But equally importantly, sailing teaches teamwork, leadership, communication skills, inquisitiveness, resilience, the value of practice, strategy, creativity, organization and commitment. So yes, sailing is a fantastic platform for learning, but the focus of that learning need not be reduced to the left brain.
Answer: There are limits to STEM. It isn’t comprehensive enough to do justice to the opportunity to teach through sailing.
2.) Is a sailing school the place to learn advanced skills in things other than sailing?
Sailing as a teaching medium is inherently broad in what it can offer a student, but it is not inherently deep or specialized, unless it is the sailing that you plan to perfect. An aspiring engineer needing advanced calculus is not going to find it at a sailing school, although they might become an accomplished sailor at that school if they can find the time outside of math class. Of course, for the advanced math, they’ll need an advanced calculus teacher. Their calculus might nicely support their quest to become a champion sailor, but it won’t train them physically or strategically for it, in the same way that sailing can’t comprehensively support their quest to become a calculus expert, because sailing isn’t merely equations. So while integrated curricula can help to well-round a person, an expert becomes one by committing unpolluted time and focus on an advanced subject. Kids need both general and specialized educations.
Answer: It’s easy to over-promise with STEM. Sailing schools can’t do everything and they shouldn’t try.
3.) Is STEM new and will it last?
Professional educators often say that everything has been tried in the education laboratory, and most new things are just new names for old things. It isn’t new that a city has a school focused on technical subjects and another focused on sports. As long as ample funding flows to support both institutions, a student and their family and teachers are free to choose a path that fits the child.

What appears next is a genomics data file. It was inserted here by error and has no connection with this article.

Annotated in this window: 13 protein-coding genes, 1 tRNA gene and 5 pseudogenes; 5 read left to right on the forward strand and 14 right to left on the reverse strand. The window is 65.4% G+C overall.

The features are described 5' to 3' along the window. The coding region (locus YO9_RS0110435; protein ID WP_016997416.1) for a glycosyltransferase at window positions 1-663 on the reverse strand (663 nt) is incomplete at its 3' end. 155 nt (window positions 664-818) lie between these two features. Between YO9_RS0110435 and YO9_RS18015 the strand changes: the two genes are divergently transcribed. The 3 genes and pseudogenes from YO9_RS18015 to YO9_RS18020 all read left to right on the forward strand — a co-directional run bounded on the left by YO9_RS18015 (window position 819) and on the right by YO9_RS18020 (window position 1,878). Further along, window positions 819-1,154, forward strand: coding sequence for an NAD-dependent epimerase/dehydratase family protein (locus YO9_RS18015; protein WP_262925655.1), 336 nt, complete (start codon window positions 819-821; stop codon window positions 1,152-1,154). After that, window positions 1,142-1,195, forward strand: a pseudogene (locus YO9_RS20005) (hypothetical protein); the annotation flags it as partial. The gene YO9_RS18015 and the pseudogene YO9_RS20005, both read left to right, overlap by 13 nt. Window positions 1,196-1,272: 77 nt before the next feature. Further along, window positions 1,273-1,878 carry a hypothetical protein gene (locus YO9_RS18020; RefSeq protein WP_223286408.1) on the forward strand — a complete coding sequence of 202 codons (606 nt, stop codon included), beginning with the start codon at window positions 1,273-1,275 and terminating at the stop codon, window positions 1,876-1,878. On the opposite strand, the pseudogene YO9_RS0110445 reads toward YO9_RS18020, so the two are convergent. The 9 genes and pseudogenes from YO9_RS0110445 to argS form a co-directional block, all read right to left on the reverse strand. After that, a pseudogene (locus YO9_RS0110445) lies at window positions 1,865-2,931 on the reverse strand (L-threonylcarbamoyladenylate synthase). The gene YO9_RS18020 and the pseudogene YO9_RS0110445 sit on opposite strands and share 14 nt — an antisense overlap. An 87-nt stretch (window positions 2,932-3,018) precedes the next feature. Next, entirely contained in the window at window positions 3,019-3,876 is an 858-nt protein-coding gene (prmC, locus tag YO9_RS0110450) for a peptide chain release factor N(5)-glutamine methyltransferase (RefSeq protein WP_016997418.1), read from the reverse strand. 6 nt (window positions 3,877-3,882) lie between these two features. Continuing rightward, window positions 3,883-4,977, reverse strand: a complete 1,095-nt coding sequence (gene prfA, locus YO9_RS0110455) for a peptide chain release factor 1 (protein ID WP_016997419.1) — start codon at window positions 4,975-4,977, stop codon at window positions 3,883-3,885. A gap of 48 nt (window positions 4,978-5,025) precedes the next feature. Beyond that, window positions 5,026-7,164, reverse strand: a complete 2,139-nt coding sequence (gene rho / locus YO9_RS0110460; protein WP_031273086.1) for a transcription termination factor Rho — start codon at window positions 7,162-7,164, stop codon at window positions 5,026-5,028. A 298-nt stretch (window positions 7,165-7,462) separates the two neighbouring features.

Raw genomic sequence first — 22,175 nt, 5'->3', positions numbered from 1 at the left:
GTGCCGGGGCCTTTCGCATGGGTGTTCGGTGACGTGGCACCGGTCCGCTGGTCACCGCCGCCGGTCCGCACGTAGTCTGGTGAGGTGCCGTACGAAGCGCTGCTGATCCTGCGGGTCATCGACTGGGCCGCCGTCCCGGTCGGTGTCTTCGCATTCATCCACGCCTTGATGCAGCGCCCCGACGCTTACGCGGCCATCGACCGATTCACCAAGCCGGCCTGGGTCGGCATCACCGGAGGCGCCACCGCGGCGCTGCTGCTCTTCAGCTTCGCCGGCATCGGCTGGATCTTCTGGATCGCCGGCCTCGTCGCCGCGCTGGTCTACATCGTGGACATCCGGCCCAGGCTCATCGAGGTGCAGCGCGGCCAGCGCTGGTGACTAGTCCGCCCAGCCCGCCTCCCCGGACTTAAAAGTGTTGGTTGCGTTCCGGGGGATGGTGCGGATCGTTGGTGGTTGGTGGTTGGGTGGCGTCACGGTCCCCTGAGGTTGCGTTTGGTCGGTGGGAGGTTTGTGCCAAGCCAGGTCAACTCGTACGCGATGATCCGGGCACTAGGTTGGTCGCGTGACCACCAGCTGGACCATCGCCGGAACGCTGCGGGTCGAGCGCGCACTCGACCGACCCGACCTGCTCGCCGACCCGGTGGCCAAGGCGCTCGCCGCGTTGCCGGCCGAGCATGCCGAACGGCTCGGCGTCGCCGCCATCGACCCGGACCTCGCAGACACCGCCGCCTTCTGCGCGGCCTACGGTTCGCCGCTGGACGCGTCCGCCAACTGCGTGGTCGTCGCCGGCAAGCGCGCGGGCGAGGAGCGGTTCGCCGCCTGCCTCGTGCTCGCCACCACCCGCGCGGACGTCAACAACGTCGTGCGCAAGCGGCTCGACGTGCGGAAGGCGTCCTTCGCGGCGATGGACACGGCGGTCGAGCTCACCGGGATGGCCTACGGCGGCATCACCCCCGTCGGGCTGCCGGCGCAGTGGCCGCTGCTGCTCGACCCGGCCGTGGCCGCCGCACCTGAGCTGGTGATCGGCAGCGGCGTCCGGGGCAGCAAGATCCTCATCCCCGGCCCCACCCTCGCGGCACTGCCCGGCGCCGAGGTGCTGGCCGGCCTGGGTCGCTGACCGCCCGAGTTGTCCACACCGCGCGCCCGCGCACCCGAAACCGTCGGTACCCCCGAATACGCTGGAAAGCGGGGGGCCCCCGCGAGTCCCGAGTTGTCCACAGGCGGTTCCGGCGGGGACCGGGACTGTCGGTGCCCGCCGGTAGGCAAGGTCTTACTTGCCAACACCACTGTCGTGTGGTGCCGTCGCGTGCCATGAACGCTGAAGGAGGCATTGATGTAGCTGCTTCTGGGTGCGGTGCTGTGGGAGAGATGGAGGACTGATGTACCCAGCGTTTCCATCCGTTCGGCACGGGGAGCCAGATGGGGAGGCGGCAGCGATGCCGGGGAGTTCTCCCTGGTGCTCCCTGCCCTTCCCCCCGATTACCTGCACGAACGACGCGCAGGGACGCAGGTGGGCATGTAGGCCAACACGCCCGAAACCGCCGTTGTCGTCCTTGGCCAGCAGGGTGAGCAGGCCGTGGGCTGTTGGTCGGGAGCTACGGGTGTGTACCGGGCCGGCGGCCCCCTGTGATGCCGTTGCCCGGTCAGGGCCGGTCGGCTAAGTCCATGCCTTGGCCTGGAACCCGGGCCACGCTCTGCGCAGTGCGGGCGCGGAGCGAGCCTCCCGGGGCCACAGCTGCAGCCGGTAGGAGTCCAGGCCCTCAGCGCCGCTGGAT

What is new is that many more institutions – like sailing schools – now can call themselves schools while, at the same time, longtime schools are starved for cash. So today, anyone aspiring to teach kids, whether on boats or on blackboards, is at the mercy of the whims of the Gates Foundation or blows in the shifting winds of education politics.
Answer: Since no educator can count on sustained support, STEM potentially limits all of education.
Indeed, between the lines, my first article was an invitation to US Sailing and sailing advocates everywhere to think beyond STEM and the limits of a fad.
Sailors know that sailing isn’t just a program. It’s bigger. Sailing makes our lives exciting, fun and even worth living, because it constantly teaches us. It trains our minds and bodies to do more and be more. It brings us closer to mother nature and human innovation and expands our spiritual selves. It inspires us to share and stretch what we have. It reveals the power of compromise and cooperation. It strengthens our friendships, which, in turn, strengthen our communities and neighborhoods. It is gender, race, income, age and religion neutral. So it can be an essential ingredient in an educated, peaceful, aspirational and productive society.
Instead of marketing sailing as just another alternative to failing schools, or as one neat youth program among many, I would challenge US Sailing to go big and shout to the nation:
Sailing is the university of a well-led life from which no one need graduate.
To do this, US Sailing should elevate its mission. As a proud dues-paying member, I humbly offer this proposed draft: “US Sailing calls on local and national leaders to make sustained and substantial investments to secure access to water, fleets, spaces, tools, outdoor classrooms, and the free time for people to come together during their whole lives to learn and share, building the nation’s capabilities, creativity and social capital.”
Sorry Jack. Math doesn’t rock. Sailing rocks. Math just helps explain why.